By Dr. Pemberton. Dublin: Re-printed by and for John Hyde (...). MDCCXXVIII. [1728]

The history of gravitation started with an apple. It took place in 1666 in one of the gardens of Cambridge. Sir Isaac Newton (*1642, †1727) was lying under a tree, dosing, when suddenly an apple fell onto his head. This was the moment in which, like a bolt of lightning, the realisation of one of the greatest discoveries of mankind flashed through Newton'w brain: the law of universal gravitation. Gravitation is a force touching the innermost parts of the universe, therewith holding everything together. 21 years later, in 1687, Newton published his work Philosophia Naturalis Principia Mathematica (Mathematical Principles of Natural Philosophy). "Se non è vero, è ben trovato", even if the apple story is not true, it is well invented. It was first told by the London physician Henry Pemberton (*1694, †1774) in his work A View of Sir Isaac Newton's Philosophy. In this book Pemberton tried to give an insight into Newton's model in an easily comprehensible language to a broader readership. The book was an immediate success; it was published in several editions and translated into various languages.

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Genealogia Diplomatica Augustae Gentis Habsburgicae (...)

R. P. Marquardi Herrgott (...) Viennae Austriae, Ex Typographia Leopoldi Joannis Kaliwoda. M DCC XXXVII. [1737]

The house of Hapsburg has known many great rulers, among others Frederick III, the last emperor crowned in Rome (1452-1493); Emperor Charles V (1530-1556), in whose realm the sun never set; and the enlightened Monarch Maria Theresa (1740-1780). No wonder that the family tried to secure the history of the beginnings of their dynasty. The genealogy shown here was made for Charles VI (1711-1740), Maria Theresa's father. Among the copper engravings is a view of the Hapsburg castle in today's Swiss canton of Aargau, where the Hapsburg dynasty originated. Other etchings show views on the castles of Rapperswil, Lenzburg or Kyburg. This is an especially valuable edition because the many magnificent engravings of landscapes are all still combined in the book. It was common practice that the owners of such folios ripped out the valuable depictions to sell them or hang them on the wall.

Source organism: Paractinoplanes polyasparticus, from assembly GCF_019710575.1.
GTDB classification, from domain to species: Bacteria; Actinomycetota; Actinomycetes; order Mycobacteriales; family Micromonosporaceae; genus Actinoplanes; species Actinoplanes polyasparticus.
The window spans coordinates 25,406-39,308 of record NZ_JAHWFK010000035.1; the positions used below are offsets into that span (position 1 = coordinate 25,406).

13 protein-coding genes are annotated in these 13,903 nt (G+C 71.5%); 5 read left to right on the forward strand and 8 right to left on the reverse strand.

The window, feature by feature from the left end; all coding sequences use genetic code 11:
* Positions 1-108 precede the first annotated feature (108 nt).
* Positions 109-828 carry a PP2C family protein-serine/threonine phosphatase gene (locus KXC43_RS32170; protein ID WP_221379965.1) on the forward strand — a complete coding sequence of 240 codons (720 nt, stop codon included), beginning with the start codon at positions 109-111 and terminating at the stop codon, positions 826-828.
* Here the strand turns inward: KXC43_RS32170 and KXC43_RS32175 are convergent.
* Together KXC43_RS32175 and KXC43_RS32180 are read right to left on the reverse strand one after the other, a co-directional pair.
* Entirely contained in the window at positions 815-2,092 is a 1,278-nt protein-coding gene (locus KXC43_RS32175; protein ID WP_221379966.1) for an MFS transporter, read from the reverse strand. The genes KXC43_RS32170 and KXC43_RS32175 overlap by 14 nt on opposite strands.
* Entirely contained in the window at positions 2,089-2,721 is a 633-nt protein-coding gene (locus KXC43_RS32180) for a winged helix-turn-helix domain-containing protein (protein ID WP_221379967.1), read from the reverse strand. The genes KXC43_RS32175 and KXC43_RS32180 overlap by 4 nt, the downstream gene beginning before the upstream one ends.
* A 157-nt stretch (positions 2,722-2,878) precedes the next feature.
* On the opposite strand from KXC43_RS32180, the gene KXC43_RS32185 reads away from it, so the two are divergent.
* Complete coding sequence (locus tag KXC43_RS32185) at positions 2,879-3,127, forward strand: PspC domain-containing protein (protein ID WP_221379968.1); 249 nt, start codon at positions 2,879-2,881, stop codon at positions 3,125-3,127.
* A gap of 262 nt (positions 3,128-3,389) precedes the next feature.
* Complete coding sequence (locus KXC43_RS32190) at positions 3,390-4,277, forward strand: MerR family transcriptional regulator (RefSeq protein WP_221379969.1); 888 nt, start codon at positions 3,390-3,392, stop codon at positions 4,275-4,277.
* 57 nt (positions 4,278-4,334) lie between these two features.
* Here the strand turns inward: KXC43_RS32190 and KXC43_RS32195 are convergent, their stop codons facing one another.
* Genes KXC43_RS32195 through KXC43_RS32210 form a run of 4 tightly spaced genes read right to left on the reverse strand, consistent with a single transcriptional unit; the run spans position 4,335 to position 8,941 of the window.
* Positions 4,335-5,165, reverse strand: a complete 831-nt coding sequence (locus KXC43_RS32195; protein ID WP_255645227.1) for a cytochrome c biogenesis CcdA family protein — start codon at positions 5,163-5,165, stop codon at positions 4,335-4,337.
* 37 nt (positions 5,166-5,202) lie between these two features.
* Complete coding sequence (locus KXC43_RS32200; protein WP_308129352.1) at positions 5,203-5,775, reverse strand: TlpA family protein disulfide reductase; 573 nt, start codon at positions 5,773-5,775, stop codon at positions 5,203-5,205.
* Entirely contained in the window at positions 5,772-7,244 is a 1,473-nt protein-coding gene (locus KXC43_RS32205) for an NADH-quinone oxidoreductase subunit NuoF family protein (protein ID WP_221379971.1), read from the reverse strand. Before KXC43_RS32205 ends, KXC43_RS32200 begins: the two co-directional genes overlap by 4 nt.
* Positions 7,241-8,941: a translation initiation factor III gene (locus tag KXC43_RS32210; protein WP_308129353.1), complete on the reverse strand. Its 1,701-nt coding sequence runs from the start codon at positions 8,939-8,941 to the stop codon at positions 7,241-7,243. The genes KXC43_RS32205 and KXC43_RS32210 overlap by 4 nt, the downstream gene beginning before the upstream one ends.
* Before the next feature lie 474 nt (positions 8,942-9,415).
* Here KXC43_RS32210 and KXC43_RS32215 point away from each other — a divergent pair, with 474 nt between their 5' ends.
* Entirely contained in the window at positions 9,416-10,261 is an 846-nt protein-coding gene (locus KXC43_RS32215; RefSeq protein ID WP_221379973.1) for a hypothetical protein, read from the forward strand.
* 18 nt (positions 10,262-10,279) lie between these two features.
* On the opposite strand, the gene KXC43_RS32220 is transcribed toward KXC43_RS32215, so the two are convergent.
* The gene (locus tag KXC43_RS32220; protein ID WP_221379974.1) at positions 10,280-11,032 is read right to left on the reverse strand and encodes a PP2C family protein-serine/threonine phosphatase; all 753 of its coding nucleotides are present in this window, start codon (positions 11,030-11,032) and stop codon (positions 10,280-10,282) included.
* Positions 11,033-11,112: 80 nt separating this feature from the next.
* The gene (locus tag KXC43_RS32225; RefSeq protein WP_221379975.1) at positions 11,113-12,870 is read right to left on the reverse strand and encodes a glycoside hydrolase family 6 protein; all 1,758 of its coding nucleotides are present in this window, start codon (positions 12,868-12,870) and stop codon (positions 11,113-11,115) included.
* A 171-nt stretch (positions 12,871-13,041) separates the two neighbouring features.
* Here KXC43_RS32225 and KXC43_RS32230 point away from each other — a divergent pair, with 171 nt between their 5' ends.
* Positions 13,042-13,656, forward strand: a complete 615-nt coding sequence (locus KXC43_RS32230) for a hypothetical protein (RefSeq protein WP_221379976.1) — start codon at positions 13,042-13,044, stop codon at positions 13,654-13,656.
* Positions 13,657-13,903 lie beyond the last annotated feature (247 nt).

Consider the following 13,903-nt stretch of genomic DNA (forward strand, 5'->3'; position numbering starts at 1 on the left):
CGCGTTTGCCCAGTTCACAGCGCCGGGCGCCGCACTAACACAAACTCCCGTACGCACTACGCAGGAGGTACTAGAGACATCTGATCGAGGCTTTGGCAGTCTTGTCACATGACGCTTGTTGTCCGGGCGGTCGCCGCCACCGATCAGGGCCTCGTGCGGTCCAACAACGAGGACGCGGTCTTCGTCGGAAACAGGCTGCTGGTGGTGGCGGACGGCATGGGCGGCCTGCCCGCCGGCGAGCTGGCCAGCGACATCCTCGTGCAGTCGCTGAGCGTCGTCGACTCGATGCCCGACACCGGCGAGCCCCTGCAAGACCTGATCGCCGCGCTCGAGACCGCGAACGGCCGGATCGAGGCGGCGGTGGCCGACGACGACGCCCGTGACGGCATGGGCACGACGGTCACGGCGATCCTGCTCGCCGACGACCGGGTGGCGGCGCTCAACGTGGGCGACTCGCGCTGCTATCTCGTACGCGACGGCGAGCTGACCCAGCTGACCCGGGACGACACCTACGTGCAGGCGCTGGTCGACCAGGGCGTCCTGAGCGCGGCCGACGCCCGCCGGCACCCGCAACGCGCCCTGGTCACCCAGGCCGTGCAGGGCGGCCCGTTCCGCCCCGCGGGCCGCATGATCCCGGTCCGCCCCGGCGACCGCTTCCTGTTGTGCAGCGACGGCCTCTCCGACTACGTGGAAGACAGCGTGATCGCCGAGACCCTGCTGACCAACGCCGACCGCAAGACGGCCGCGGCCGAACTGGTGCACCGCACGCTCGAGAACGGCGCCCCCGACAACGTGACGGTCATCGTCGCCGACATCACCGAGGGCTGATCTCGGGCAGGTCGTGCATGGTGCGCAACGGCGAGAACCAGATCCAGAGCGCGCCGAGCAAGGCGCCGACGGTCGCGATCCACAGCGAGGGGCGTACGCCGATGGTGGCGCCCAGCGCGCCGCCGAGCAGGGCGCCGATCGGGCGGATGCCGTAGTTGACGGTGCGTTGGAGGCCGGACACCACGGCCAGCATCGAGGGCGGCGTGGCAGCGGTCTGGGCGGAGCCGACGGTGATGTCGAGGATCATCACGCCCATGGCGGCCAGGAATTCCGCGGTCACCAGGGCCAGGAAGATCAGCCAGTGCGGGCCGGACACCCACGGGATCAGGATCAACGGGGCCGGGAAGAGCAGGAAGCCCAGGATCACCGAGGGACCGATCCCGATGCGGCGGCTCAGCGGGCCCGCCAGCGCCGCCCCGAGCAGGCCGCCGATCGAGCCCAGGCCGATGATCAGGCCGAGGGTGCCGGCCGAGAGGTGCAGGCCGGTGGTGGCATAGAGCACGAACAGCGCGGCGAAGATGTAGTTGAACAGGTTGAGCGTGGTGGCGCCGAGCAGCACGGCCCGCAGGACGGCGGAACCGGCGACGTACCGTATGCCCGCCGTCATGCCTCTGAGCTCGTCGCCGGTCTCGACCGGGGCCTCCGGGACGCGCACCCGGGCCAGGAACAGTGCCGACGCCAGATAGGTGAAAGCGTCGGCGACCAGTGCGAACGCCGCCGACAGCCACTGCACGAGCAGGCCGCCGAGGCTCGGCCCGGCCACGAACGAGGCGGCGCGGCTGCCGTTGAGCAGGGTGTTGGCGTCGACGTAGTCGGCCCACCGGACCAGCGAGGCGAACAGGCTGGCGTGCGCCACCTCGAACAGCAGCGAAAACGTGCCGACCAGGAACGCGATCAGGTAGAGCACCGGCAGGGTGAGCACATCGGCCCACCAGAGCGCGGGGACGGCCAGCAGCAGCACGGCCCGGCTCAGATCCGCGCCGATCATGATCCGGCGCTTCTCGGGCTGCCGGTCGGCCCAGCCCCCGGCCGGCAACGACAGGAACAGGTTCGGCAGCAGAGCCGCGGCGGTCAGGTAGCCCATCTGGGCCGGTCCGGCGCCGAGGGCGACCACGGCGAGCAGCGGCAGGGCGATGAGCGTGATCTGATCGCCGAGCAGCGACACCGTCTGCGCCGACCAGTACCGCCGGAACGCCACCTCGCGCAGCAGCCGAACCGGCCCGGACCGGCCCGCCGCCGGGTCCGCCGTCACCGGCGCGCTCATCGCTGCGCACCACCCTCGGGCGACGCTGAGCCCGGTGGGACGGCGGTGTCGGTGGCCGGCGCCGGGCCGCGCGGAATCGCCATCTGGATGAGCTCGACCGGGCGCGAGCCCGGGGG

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Alsatia Illustrata Germanica Gallica

Auctor Jo. Daniel Schoepflinus, Consil. & Historiographus Regius. Colmariae (...). M DCC LXI. [1761]

Alsace is famous for its wines, its fertile soil and its scenic beauty. However, the landscape also has a changeful history. The recurrent theme in that history was the conflict between Germany and France: Alsace repeatedly changed hands between Germany and France. This is reflected in the bilingualism of the Alsatians, who speak French as well as a German dialect – Alsace has originally been a German dialect speaking region. This chronicle of the royal historian Johann-Daniel Schöpflin (*1694, †1771) dates from the 18th century. Alsace was then part of France, but enjoyed great autonomy and a blossoming transit trade. Many beautiful etchings of towns, illustrations of coins and coats of arms illustrate this text, thus giving an excellent overview on geography, politics and history of the area.

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Du Contract Social; Ou Principes Du Droit Politique

Par J. J. Rousseau, Citoyen De Geneve. A Amsterdam, Chez Marc Michel Rey, MDCCLXII. [1762]

This inconspicuous book must have had seemed like a lightning stroke when it was published in 1762. The Contract social, written by the Geneva born philosopher and nature lover Jean-Jacques Rousseau (*1712, †1778), spread stirring thoughts of liberty and equality for all people. Some decades later, the battle call "Liberté, fraternité, egalité!" would despose the French king and the old order in the French Revolution (1789). Rousseau and his plea for democracy had played a decisive part in the preparation of those events.

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Letter of nobility from Emperor Joseph II to Leopold Spitzl of Peitzenstein

Wien, 1783

On October 6th, 1783, second lieutenant of the artillery, Leopold Spitzl, was ennobled by the Holy Roman emperor Joseph II (1765-1790). As proof hereof, Spitzl got a letter of nobility bound in red velvet. The hereditary title granted him and his legal heirs all those privileges the nobility enjoyed at the time – for instance the right of jurisdiction, tax exemption or access to lucrative church offices. Usually people were born into nobility. Yet for kings and princes ennoblement was a convenient way to reward faithful and long-standing officials. Especially military services were a means for social advancement. Leopold Spitzl had served in the army of his emperor for 34 years, and had distinguished himself with special bravery in the Seven Year's War (1756-1763). As a reward, he now got the title "of Peitzenstein." The freshly made nobleman was assigned with his own, beautifully painted coat of arms. The heraldry, referring to Spitzl's act of bravery, showed a lion with a burning bomb. This alluded to the siege of the town and castle of Neuss in 1474/75 by Charles the Bold, duke of Burgundy, that had lasted for almost a year. Leopold Spitzl was rewarded for his participation in a audacious ammunition transport in which he had risked his life.